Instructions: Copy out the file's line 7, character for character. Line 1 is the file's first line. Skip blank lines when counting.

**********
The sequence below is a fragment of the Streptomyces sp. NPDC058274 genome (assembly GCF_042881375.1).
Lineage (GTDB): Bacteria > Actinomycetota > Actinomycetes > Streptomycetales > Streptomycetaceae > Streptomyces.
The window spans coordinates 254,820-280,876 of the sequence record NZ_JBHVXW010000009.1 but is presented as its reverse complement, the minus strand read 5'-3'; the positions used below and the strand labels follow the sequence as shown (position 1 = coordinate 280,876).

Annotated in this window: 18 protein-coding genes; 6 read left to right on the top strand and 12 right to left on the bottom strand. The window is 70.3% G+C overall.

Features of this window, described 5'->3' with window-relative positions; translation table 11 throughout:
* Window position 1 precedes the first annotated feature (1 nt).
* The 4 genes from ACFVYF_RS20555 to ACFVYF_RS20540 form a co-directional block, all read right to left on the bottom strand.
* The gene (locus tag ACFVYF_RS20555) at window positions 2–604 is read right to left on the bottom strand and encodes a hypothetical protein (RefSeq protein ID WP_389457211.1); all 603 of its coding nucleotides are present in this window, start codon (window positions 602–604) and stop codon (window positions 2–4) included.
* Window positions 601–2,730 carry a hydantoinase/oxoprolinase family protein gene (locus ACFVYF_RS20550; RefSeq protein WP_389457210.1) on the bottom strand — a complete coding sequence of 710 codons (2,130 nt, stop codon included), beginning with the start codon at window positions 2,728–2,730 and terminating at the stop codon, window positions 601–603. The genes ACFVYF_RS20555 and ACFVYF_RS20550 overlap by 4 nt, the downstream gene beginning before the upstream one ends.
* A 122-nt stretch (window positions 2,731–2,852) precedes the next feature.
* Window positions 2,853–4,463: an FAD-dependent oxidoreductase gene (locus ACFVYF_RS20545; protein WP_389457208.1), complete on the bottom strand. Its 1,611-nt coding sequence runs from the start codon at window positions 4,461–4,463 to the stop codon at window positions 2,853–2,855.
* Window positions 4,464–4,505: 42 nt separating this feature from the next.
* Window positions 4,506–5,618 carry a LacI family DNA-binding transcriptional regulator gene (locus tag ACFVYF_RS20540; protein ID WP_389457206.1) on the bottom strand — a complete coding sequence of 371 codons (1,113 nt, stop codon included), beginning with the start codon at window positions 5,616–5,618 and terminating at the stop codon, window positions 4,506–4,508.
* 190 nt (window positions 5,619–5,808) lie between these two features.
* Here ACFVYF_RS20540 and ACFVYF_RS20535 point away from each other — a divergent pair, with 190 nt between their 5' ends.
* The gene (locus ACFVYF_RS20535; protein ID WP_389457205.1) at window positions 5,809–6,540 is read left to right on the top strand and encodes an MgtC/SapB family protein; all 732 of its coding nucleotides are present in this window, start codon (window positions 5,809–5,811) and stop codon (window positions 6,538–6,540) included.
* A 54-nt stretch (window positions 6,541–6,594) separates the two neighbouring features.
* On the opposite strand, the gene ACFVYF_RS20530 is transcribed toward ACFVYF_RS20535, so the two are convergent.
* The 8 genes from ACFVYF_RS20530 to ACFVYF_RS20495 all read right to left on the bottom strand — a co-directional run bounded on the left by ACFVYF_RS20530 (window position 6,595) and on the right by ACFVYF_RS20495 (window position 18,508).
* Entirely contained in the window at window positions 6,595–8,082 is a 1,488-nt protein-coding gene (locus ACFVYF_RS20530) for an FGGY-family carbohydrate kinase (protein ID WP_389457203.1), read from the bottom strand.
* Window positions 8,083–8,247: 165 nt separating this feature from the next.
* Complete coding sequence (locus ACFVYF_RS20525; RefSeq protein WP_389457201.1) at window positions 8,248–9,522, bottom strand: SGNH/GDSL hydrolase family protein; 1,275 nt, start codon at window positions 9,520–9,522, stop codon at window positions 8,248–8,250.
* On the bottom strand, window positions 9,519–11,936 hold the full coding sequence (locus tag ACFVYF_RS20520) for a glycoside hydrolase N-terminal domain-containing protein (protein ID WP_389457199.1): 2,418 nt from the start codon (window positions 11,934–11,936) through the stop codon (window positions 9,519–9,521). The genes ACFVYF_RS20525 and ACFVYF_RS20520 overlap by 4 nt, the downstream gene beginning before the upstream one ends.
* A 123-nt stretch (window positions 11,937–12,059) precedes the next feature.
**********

* The 4 genes from ACFVYF_RS20555 to ACFVYF_RS20540 form a co-directional block, all read right to left on the bottom strand.